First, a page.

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Old November 24th, 2008, 11:29 AM   #1 (permalink)
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Dooms - Please Educate Us All

I was going to PM you about this, Dooms, but I figured perhaps others could benefit from some info as well, and maybe others have some knowledge to share.

What should we know when it comes to investing in gold and silver? I am tired of putting my hard earned money into a currency that is paper-backed and on the verge of collapse. I'd like to invest in a hard standard, and any advice or tips would be great. Is it as simple as buying gold/silver bullion or coins? Any advantages/disadvantages to physically owning them rather than letting a third party hold onto your investment (obviously aside from theft or the company going bankrupt)?

-Jin
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Old November 24th, 2008, 12:34 PM   #2 (permalink)
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Title:
SHOULD YOU JOIN THE GOLD RUSH?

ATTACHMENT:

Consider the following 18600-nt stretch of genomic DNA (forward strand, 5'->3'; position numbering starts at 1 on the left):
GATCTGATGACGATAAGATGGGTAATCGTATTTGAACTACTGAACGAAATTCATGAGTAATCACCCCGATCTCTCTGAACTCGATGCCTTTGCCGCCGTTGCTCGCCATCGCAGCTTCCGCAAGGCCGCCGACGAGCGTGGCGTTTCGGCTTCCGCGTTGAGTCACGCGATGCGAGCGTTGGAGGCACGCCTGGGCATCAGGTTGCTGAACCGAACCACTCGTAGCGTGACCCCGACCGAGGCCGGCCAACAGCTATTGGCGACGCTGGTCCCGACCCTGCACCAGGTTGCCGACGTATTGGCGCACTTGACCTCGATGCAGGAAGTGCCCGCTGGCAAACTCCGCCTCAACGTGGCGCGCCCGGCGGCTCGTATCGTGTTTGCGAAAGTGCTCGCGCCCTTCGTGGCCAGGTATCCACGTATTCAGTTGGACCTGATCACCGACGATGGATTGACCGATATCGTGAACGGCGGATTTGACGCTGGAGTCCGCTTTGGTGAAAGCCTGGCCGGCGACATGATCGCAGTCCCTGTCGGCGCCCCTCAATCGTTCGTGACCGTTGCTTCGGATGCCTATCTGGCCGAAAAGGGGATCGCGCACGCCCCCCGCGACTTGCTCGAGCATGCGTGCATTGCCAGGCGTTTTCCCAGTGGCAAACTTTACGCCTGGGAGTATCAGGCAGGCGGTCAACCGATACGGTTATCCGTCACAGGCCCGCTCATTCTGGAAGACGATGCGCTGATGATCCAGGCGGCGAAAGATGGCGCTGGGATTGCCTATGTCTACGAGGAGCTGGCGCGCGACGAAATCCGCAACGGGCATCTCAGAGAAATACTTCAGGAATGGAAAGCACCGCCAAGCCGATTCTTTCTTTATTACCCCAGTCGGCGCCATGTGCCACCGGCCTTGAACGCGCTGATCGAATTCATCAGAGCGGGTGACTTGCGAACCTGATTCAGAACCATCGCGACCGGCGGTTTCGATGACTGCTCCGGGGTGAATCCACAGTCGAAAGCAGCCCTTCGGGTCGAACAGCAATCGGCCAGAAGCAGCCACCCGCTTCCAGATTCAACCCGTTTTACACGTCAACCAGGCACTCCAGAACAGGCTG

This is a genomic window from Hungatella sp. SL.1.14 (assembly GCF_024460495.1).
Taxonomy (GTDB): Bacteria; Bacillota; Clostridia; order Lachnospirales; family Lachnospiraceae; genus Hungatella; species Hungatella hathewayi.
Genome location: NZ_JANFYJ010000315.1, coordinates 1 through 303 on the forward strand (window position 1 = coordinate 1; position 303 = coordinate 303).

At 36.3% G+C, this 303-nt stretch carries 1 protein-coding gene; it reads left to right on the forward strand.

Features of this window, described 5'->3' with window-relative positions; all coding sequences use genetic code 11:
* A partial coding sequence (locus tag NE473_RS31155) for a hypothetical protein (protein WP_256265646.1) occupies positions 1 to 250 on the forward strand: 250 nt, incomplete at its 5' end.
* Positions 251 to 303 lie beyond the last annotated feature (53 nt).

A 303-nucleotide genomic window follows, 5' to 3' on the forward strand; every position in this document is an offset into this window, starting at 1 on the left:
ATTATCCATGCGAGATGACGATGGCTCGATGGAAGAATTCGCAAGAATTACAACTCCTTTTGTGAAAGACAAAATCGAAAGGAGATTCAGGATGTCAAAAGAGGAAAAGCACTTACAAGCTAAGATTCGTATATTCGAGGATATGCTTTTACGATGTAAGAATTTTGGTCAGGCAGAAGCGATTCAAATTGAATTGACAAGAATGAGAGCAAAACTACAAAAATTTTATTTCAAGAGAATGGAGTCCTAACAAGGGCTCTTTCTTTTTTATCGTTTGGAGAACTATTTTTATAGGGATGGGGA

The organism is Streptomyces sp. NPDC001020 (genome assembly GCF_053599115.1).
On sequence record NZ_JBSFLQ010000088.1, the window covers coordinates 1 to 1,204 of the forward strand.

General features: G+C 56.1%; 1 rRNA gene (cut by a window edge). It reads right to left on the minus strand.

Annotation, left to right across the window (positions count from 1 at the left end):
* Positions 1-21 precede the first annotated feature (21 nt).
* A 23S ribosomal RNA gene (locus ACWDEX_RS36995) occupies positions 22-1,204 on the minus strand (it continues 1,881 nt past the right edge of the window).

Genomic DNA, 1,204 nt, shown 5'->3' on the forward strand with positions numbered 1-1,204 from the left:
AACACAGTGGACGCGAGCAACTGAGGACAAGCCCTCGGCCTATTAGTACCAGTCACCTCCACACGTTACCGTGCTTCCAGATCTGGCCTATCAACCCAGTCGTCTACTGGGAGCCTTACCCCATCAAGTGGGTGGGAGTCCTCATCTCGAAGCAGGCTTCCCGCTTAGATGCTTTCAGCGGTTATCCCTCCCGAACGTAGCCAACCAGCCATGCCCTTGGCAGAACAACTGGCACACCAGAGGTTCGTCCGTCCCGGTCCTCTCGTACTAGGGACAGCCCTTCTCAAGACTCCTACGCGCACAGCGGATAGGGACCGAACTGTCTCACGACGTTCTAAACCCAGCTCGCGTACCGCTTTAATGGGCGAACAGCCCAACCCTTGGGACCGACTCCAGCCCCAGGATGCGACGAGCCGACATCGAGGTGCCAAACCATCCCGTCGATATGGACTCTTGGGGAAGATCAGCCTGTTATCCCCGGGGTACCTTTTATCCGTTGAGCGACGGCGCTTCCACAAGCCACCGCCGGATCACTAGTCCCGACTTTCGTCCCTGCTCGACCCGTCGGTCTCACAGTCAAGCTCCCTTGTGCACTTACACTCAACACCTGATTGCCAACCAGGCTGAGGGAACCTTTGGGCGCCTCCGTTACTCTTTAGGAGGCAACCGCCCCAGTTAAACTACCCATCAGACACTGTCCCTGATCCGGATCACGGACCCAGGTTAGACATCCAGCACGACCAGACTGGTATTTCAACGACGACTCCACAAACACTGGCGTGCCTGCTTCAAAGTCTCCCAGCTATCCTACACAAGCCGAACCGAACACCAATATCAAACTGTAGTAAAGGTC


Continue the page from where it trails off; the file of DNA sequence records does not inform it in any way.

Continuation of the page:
Authors:
Pressman, Aaron
Source:
Business Week; 11/17/2008 Issue 4108, p82-84, 3p, 2 color
Document Type:
Article
Subject Terms:
*GOLD
*INVESTMENTS
*PORTFOLIO management
*FUTURES
*GOLD mines & mining
NAICS/Industry Codes:
212221 Gold Ore Mining
523930 Investment Advice
523999 Miscellaneous Financial Investment Activities
523920 Portfolio Management
Abstract:
The article discusses gold as an investment. Topics include gold as a hedge against inflation, the markets in which gold futures trade, analysts' view on the short-term prospects for gold, ways in which investors can diversify their portfolios with gold, and the impact of changes in the price of gold on the earnings of gold-mining companies.
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1372
ISSN:
00077135
Accession Number:
35175810
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SHOULD YOU JOIN THE GOLD RUSH?
Contents

1. NUGGETS OF SAFETY
2. EXAGGERATED SWINGS
3. Business Exchange

Section: PERSONAL BUSINESS

INVESTING